NEW YORK—Hopes are high on the ability of carbon capture, hydrogen and other technologies to move the world closer to net-zero goals, but there is also low-hanging fruit within reach, according to the CEO of a global energy technology company.
“Efficiency is the unsung hero of reducing global emissions,” said Lorenzo Simonelli, chairman and CEO of Baker Hughes Co. “According to the IEA [International Energy Agency], if today’s oil and gas operations were 10% more efficient, we would save approximately 500,000 tons of CO₂ per year.”
Energy efficiency was one of the three “undeniable truths about the energy transition” that Simonelli focused on during Reuters’ recent Global Energy Transition Conference. Agreement on these so-called truths—which also include investment and innovation along with partnerships and collaboration—can help accelerate moves toward net-zero by 2050 while prioritizing energy security, he said.
“We know that efficiency improvements can help the energy transition and, in many ways, efficiency improvements are low-hanging fruit for the industrial sector.”—Lorenzo Simonelli, Chairman and CEO, Baker Hughes Co.
The transition toward cleaner forms of energy and lower emissions comes as the world continues to cope with incessant energy market volatility, inflationary woes, supply chain pandemic-related recovery struggles and other supply concerns stemming from Russia’s invasion of Ukraine.
Recent geopolitical events have drawn attention to and heightened focus on the importance of energy security, affordability and sustainability, according to Simonelli, who said the energy sector must not forget access to affordable electricity as it aims to reach net zero.
“We must decrease emissions at the same time as increasing supply. As I said before, energy is good; emissions are bad,” Simonelli said. “Let’s prioritize the solutions to solve for it.”
Energy security and energy transition are two halves of one whole, not mutually exclusive objectives, he added.
Pulling the energy efficiency lever is one way to address the climate crisis.
“The cleanest, cheapest, most reliable source of energy is what countries can avoid using, while still providing full energy services for citizens. That is why the IEA refers to energy efficiency as the ‘first fuel,’” the IEA said in a June 2022 report. “Without early action on efficiency, the energy transition to net-zero emissions will be more expensive and much more difficult to achieve.”
Intensifying energy efficiency-related measures can avoid about 95 exajoules (EJ) of final energy demand in 2030 even as the economy grows, according to the IEA. Otherwise, energy demand could rise by 18%, instead of falling about 5% that year. Pathways include more technically efficient equipment such as vehicles and HVAC systems, electrification, digitalization and switching to more efficient materials or fuels.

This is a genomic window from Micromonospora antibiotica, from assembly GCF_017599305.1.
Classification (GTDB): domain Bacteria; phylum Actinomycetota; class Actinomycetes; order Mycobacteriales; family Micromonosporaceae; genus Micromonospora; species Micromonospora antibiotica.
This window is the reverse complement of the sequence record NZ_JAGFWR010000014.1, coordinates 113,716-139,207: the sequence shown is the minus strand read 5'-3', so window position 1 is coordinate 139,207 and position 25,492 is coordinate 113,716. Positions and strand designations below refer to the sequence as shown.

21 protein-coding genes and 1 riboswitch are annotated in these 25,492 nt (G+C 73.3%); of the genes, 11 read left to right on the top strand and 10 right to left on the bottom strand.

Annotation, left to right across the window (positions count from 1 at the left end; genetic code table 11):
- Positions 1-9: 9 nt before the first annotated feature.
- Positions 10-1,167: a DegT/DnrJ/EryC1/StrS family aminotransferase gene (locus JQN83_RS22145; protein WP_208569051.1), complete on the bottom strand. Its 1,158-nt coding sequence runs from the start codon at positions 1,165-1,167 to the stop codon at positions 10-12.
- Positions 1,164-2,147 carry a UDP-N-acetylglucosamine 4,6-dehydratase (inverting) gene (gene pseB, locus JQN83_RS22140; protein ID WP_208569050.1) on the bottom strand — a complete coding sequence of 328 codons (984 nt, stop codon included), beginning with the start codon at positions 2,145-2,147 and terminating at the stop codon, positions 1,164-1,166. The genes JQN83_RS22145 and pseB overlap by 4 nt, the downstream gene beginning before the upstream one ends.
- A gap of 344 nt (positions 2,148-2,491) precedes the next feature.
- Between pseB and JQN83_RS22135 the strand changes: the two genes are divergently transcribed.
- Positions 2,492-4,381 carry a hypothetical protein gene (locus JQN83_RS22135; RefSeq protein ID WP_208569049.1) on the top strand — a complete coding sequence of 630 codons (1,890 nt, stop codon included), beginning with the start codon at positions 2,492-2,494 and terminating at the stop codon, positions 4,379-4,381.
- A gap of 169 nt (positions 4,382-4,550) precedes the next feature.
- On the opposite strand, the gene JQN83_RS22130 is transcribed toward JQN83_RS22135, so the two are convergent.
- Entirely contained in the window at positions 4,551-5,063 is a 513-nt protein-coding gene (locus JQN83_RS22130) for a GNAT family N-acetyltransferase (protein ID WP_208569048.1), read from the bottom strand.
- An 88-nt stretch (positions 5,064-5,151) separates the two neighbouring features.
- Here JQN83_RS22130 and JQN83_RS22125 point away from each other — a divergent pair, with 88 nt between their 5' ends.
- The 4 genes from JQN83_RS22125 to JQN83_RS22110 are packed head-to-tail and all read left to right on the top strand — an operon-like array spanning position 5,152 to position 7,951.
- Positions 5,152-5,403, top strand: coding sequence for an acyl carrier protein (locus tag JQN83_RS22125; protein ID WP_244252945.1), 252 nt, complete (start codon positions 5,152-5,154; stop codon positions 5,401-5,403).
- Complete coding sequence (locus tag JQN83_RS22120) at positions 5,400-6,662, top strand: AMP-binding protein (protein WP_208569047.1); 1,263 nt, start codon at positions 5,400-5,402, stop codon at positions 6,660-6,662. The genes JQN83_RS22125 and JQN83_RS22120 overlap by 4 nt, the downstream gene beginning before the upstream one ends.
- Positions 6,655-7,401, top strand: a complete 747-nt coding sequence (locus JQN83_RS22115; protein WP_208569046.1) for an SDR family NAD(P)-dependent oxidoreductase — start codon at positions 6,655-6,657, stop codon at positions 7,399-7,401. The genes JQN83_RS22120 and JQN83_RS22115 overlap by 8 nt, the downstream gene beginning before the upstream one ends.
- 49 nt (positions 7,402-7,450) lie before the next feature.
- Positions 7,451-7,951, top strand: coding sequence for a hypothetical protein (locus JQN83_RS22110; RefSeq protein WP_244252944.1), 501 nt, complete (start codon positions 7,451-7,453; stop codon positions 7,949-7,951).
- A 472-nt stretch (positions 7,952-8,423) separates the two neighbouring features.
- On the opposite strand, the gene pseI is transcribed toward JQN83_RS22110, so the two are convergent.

“Natural gas and LNG’s environmental benefits over a fuel source like coal are clear and the efficiency is compelling,” Simonelli said. “Significant increase in LNG infrastructure investment is even more pressing in the context of global energy security.”
Baker Hughes’s efforts in this area have included partnering with customers to lower emissions and raise efficiency in operations through, for example, introducing hydrogen blends into existing infrastructure.
“We know that efficiency improvements can help the energy transition and, in many ways, efficiency improvements are low-hanging fruit for the industrial sector,” he said.
Simonelli also called on policymakers and regulators to incentivize innovation geared at lowering emissions, especially given the reliance on technologies—not yet commercialized today—in reaching net-zero goals.
“We must lower the costs, speed up implementation, and support a faster transition,” he added. “We need to focus more on new technology development for energy frontiers like hydrogen, CCUS, geothermal and energy storage. We want to see more cooperative funding among universities, corporations and other developers with the right regulatory frameworks and access to capital.”
Fundamental to advancing technologies, reaching scale and reducing risk are partnerships and collaborations, Simonelli added, noting there is no path to a successful energy transition without the two.
“We must collaborate more between public and private sectors, governments and companies, the academic and the business world and local communities who need access to energy and deserve an equitable and just energy transition,” he said. “We also must collaborate from our financial positions, co-investments, partnerships and alliances.”
During the past five years, Baker Hughes has made about $1 billion in what he called transformational investments. These include the recently announced acquisition of California-based Mosaic Materials Inc. to further develop and scale its carbon capture technology.
“We are not sitting still. … Collaboration leads to innovation, adoption and deployment of technologies at scale to get closer to net zero,” Simonelli said, calling on others to collaborate.
“We are stronger together as policymakers, corporations and consumers to advance the energy transition pathway,” he added. “We cannot step backward now. Collaboration is essential. No one can solve the climate change on their own.”
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